2022: Not More of the Same

End of the year reviews, along with predictions for the coming year, are a staple around this time. But, as Yogi Berra wisely said, “It’s tough to make predictions, especially about the future.” 

I took a look at what I wrote last year, and a lot of it held up reasonably well. (You can be the judge). I argued that the system and its managers are not doing a great job, the coronavirus crisis exposed their incompetence and malevolence, and that bad economics and crime would be major factors in marring the year ahead. Specifically, “a crisis of authority and legitimacy is emerging from failures in the most fundamental tasks of a society: the provision for basic needs, physical security, and a fair and accepted means of making decisions and picking leaders.”

The year 2021, in many respects, was a less dramatic, slow motion encore performance of 2020, complete with renewed COVID restrictions, sustained high levels of violent crime, and with media and Big Tech going even deeper down the censorship rabbit hole.

Change is afoot. Certain trends in motion for the last two years have been overplayed, such as de-incarceration and COVID panic. Something new will take their place. 

Also, the managerial class appears less certain of itself, shocked by the dramatic fall in Biden’s and the Democrats’ popularity and his failures to deliver on his own stated terms. This seems to explain the recent diffidence on COVID restrictions, which were one of the defining features of 2020-2021 America. 

For the next three years, events outside of anyone’s control and off of our collective radar loom large. While the details may be unknown, it’s worth hazarding a guess about the general subject matter. 

Trouble Overseas

Most presidents have to deal with a foreign policy crisis of one kind or another. This is what may be deemed one of Donald Rumsfeld’s “known unknowns.” It is possible such a crisis will emerge in Taiwan or Ukraine, but something important and consequential could just as easily happen in Mexico, Saudi Arabia, South Africa, or South Korea.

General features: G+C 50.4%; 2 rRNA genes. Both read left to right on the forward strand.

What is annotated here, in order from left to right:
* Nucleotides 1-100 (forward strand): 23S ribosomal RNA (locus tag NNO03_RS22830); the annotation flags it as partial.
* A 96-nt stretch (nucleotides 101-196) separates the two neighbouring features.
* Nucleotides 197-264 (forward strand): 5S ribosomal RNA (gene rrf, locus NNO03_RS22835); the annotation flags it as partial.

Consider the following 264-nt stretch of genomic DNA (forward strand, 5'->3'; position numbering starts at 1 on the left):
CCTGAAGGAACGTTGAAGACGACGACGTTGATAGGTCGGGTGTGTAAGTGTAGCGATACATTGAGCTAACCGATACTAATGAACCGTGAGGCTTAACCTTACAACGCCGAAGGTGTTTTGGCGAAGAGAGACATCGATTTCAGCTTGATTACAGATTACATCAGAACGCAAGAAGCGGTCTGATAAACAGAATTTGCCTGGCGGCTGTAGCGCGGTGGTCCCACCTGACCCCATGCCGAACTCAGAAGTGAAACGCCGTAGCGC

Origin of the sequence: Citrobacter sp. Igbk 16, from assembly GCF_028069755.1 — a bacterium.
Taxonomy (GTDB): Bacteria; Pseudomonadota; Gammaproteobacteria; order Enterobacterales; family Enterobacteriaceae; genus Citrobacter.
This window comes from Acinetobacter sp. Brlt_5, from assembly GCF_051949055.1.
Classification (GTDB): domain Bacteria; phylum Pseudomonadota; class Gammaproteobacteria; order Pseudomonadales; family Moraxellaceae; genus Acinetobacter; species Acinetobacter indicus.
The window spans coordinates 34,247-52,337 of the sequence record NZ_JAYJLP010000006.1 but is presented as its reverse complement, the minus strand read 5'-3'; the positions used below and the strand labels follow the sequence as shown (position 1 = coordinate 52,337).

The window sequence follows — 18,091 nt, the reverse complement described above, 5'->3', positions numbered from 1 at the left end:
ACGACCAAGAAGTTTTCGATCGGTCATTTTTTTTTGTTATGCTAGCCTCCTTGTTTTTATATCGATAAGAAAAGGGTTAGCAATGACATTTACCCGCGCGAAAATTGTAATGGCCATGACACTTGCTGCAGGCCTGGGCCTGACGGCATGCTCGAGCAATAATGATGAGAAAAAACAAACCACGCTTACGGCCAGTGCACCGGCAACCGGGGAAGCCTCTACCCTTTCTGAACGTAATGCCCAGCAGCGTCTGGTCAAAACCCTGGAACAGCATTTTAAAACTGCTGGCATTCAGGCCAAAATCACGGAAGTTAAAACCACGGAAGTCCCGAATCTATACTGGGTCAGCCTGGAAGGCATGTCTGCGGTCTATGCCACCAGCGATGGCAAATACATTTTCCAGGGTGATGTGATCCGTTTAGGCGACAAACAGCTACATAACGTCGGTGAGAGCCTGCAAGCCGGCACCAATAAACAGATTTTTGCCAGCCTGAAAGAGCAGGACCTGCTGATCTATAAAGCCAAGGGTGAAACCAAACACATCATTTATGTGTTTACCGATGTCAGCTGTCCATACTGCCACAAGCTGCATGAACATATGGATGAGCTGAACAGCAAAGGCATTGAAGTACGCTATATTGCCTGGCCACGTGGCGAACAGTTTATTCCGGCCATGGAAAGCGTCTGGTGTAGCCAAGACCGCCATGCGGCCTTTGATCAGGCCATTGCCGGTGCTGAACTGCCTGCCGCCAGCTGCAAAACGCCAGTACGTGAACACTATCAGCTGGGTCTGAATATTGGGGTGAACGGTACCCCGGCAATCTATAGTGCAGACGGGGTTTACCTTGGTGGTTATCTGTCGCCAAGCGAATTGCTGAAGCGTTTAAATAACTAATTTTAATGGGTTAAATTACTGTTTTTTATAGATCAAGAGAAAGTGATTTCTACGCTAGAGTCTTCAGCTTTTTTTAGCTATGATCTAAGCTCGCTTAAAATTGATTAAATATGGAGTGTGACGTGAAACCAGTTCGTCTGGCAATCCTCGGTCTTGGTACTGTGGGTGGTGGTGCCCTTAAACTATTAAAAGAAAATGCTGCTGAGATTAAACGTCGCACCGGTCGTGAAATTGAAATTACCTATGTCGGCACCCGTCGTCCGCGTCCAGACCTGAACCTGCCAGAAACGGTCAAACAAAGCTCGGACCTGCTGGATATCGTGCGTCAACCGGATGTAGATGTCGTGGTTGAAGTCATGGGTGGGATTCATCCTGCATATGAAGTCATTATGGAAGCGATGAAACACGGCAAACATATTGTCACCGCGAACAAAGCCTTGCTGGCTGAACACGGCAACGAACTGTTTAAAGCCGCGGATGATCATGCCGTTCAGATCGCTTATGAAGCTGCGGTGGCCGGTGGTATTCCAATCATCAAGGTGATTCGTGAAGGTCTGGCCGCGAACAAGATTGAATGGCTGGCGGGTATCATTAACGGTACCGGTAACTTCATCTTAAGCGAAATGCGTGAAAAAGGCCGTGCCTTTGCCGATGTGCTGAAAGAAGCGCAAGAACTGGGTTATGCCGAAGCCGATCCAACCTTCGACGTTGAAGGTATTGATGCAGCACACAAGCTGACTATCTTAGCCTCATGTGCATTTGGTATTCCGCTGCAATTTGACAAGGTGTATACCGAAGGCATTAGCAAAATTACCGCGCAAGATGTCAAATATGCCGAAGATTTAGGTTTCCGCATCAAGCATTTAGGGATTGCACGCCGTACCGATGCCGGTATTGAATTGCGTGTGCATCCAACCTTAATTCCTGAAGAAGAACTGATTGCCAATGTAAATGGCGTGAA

Any major development would be a serious stress test of Biden and the federal government. The military has shifted focus to one kind of conflict—great power competition—after having again been bested and demoralized by a long brushfire war. This change of focus may prove short-sighted. 

Great power wars are unusual, especially in the age of nuclear weapons, whereas smaller conflicts occur fairly regularly. Very little about Biden’s national security team or the top leadership of the military inspires much confidence that another Grenada, Panama, or Lebanon-type incident will turn out for the best. And great power competition or not, it is more likely that China or some other foreign competitor will test America’s mettle in a theater like this by using proxies, rather than tackling us head-on. 

Perhaps Biden’s lethargy and the general American mood will keep us out of such conflicts. Responding to the recent flare up of tension with Russia and Ukraine, Biden has said that he would not send troops. This is not such a bad thing, even if it is done for the wrong reasons, because an American empire no longer benefits actual Americans. 

But it would be nice if we still had the ability to project power and thwart those who mean us harm. We may need to do so.

The Great Re-Sort

There has been a lot of talk about the Great Reset, as if 2019 were some benighted dark age. But thanks to the anomaly of a conservative Democrat representing Trump-loving West Virginia, this vague scheme of rearranging society has lost steam. Truly, it never really had much of a constituency. 

Yet a real trend is underway that will have important consequences: the Great Re-Sort, the mass movement of people from blue to red states. Retirements, strict COVID rules, high crime and high taxes all played a part, amplifying trends that have been underway since the 1980s. “Work from home” undid some embedded work habits, opening new areas to white-collar workers previously tied to offices in coastal, cosmopolitan cities. Thus, Nashville and Miami and Austin are all booming, as are small towns throughout the country. 

This movement will reduce the economic and political influence of the blue states, spread some wealth to less prosperous communities, and likely create new hubs based on industry and other affiliations. 

Unfortunately, influence is a two-way street. Low population areas like Montana could see their culture change very quickly. More populous “purple” states like Florida could find themselves turning blue, as happened to Arizona. 

While the internal migrants know enough to leave, cause and effect often eludes them. Thus some of the migrants complain about the culture and habits of the place they’re going to, even though they deem it more desirable than their former homes in New York or California. Rather than understanding or assimilating, they act like locusts, destroying one place and then moving on to destroy another. 

Is COVID Played Out?

Another thing to expect in 2022 is some COVID revisionism. There have already been some hints of the managing-expectations variety, including Biden’s dramatic announcement that there is “no federal solution” to the recent surge of cases due to the Omicron variant.